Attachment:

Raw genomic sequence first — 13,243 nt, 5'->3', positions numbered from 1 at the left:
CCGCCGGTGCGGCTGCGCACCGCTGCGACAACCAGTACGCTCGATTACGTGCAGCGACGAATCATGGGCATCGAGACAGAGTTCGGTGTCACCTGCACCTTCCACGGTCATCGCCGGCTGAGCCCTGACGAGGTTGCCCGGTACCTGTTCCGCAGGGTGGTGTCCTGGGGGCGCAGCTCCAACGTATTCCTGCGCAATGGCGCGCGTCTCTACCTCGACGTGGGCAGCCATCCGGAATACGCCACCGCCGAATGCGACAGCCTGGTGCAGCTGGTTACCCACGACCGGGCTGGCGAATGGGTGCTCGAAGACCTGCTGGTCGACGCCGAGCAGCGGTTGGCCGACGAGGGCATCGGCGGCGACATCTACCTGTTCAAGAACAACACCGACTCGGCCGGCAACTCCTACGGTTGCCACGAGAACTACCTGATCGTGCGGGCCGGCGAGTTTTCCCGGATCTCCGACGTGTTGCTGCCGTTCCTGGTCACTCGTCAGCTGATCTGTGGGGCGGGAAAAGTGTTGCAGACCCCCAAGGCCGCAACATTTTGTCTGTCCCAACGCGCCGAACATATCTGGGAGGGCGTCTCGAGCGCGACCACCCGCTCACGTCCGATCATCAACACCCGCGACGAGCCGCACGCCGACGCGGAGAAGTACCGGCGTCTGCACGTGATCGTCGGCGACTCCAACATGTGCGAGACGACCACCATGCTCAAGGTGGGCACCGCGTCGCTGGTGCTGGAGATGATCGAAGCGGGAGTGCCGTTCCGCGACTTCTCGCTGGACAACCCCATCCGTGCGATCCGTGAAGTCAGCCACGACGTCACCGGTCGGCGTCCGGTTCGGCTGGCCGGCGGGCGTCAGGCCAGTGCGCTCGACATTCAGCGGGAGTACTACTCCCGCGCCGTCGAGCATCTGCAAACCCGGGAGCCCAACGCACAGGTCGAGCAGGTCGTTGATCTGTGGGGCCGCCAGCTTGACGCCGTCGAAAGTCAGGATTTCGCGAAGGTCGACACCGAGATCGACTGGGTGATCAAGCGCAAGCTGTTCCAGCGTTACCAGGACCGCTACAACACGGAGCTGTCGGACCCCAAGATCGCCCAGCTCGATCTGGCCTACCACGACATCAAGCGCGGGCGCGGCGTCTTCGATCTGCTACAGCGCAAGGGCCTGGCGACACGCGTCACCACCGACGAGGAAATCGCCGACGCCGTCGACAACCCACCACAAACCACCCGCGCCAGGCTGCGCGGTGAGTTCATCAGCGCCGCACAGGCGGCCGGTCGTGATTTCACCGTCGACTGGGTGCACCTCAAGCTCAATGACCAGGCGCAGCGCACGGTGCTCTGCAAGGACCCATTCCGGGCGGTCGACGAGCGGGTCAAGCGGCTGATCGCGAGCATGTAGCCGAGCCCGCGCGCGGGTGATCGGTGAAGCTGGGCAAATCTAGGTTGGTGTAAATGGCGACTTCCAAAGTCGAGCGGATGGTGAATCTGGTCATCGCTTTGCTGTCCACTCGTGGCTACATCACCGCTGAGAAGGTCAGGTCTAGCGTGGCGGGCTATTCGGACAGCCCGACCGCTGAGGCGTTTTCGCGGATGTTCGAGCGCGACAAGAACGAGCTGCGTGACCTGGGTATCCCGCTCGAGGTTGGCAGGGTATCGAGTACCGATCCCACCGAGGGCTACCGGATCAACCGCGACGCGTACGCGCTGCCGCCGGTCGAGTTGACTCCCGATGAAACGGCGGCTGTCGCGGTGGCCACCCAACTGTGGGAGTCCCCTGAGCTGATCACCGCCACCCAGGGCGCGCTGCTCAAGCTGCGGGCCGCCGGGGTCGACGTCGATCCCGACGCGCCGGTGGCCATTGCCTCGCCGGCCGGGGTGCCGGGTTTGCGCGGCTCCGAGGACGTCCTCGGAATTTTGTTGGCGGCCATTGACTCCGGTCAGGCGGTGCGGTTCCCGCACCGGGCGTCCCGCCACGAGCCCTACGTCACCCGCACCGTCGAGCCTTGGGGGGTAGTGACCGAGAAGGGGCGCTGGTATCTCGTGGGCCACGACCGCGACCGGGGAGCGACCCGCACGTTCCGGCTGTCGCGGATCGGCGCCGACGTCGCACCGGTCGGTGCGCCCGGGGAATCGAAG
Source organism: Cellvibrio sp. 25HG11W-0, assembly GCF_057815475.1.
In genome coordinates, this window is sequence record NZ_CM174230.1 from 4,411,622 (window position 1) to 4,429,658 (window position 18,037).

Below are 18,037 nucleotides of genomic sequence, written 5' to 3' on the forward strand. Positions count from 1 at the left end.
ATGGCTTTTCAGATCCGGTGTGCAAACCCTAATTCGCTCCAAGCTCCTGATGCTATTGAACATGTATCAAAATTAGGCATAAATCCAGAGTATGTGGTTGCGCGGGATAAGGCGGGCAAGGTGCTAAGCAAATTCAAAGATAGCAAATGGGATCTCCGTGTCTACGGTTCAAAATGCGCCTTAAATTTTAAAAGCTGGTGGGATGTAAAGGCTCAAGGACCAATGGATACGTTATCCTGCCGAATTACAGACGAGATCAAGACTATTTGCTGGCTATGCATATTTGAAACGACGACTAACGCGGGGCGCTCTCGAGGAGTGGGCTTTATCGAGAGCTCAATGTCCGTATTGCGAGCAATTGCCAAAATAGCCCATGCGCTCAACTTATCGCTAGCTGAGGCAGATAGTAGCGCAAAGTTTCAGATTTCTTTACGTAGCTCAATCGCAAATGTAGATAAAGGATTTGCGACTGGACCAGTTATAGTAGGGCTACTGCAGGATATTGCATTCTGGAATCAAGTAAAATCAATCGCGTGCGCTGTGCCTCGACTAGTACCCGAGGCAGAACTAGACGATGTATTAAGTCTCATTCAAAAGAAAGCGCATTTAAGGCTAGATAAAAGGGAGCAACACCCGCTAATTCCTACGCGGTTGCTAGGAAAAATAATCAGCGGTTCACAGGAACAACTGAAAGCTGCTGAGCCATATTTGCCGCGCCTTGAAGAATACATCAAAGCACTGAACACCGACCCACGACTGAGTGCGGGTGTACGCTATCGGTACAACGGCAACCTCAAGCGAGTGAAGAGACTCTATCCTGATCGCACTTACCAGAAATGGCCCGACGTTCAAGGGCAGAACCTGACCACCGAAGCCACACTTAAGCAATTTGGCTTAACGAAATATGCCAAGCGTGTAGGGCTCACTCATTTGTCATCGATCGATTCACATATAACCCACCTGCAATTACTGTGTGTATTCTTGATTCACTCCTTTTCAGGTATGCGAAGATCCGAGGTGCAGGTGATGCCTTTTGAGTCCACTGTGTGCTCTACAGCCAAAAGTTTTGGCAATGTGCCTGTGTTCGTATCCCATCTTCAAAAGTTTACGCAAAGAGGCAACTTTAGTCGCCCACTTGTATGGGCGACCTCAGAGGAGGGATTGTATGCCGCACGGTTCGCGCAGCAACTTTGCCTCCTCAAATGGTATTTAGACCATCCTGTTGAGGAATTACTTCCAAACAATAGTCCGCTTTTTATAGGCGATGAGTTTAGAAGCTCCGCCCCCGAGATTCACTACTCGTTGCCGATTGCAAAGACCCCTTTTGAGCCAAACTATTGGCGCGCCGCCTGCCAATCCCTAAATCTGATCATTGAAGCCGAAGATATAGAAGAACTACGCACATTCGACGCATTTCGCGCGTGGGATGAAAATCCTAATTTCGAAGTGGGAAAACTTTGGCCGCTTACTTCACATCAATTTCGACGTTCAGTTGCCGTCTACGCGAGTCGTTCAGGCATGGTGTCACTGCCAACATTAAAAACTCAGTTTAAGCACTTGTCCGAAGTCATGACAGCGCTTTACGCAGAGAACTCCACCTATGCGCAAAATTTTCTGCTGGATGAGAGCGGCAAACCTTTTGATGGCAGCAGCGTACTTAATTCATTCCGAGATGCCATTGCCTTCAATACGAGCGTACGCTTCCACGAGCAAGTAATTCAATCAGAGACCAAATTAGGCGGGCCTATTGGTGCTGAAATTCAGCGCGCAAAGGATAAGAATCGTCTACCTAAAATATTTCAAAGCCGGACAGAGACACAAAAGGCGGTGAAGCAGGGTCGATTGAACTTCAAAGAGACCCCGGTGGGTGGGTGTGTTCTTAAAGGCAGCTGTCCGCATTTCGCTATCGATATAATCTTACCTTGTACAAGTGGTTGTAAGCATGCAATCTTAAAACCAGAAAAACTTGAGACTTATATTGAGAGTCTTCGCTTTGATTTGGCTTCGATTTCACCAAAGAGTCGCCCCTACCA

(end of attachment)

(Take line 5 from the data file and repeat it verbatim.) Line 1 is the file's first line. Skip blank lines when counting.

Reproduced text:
Below are 18,037 nucleotides of genomic sequence, written 5' to 3' on the forward strand. Positions count from 1 at the left end.